I once read that a network firewall was as much a central point for getting visibility into your network as it was a point for restricting and securing your network. It is my personal belief that these things go hand in hand. How can you secure your network if you don't understand what is actually going on inside it? how can you differentiate between what is good and bad traffic, if you can't actually see the traffic? A few years ago, I invested a serious amount of time searching for an open-source firewall that I could insert into a network on some standard hardware and see what was happening, then respond to this. I was disappointed to say the least.
Linux and BSD based open source network firewalls and routers, it seems, have been reduced down to nothing but a centralised management interface for various tools. They are built using either iptables or pf and frankly give the user nothing more than what is provided as standard in Linux. What is even more discerning, is the fact that they are not even great management interfaces for these tools. Now don't get me wrong, some of these tools are good, and I want to applaud the work that has gone into them, but they are not good enough.
Perhaps my expectations are just too high, but I cannot be alone here. When I look for a security product for my network, I want an all in one solution. Something that is not patched together with various tools providing very different things. Something that is not just generating configuration for other tools. I want a seamless system that I can control my network with.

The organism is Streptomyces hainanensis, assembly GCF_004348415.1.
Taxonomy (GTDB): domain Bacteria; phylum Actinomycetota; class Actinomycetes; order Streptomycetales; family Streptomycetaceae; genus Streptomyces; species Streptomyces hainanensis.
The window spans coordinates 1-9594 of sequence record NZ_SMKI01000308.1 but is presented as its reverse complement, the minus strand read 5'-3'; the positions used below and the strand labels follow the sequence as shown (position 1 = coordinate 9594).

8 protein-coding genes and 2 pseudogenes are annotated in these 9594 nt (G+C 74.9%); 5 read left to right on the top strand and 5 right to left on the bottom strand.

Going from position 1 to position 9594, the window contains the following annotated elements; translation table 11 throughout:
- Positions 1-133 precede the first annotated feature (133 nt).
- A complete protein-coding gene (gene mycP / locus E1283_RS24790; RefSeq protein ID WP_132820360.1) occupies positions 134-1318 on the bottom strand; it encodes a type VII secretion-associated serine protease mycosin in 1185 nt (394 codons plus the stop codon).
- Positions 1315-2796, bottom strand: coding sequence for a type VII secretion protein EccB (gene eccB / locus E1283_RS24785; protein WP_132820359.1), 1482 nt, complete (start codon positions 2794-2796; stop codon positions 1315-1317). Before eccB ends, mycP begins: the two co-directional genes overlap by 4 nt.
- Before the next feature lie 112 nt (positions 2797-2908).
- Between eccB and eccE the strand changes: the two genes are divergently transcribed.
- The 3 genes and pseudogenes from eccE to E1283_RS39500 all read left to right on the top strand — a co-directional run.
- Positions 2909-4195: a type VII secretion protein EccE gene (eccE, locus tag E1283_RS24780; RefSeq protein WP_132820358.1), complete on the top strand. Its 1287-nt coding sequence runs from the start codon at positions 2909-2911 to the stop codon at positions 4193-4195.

+ IP Filtering
+ Nat and Pat Forwarding
+ QOS and Rate Limiting
+USER BASED RULES
+ REPORTING, who was downloading those reports from the staff server at 2am? Who is using all the bandwidth watching porn?
+ Web filtering, including SSL traffic
+Quotas, usage alerts, smart event handling
These are just some of the features I expect, yet they are hard to come by unless you purchase some expensive kit from cisco or dell. Let's take a look at some of the key cases above.
Reporting. When you start a new job, normally the first thing you get is an email account, the second is a proxy server username and password. Companies use proxy servers to control internet access, proxies give them the reporting information they think they need, and the ability to filter websites. But, I'm sorry, proxy servers are crap. They are not suitable for todays network environments. These days, everyone has a smart phone they want to put on the wifi, everyone with half a whit about IT knows how to bypass a proxy server, and everyone gets pissed of when a proxy is not functioning properly and they cannot use a legitimate website. The biggest issue with proxies lies simply in the fact that they are not transparent. You can argue that a proxy server can be installed transparently using some tricky forwarding rules, BUT then you are screwed when it comes to https ssl traffic. The second biggest issue with proxies is that they ONLY work on http traffic. Proxy servers can't handle what the web has become, which is not just limited to http web traffic. There is a whole lot more going on now, and as a sysadmin you need to see this too.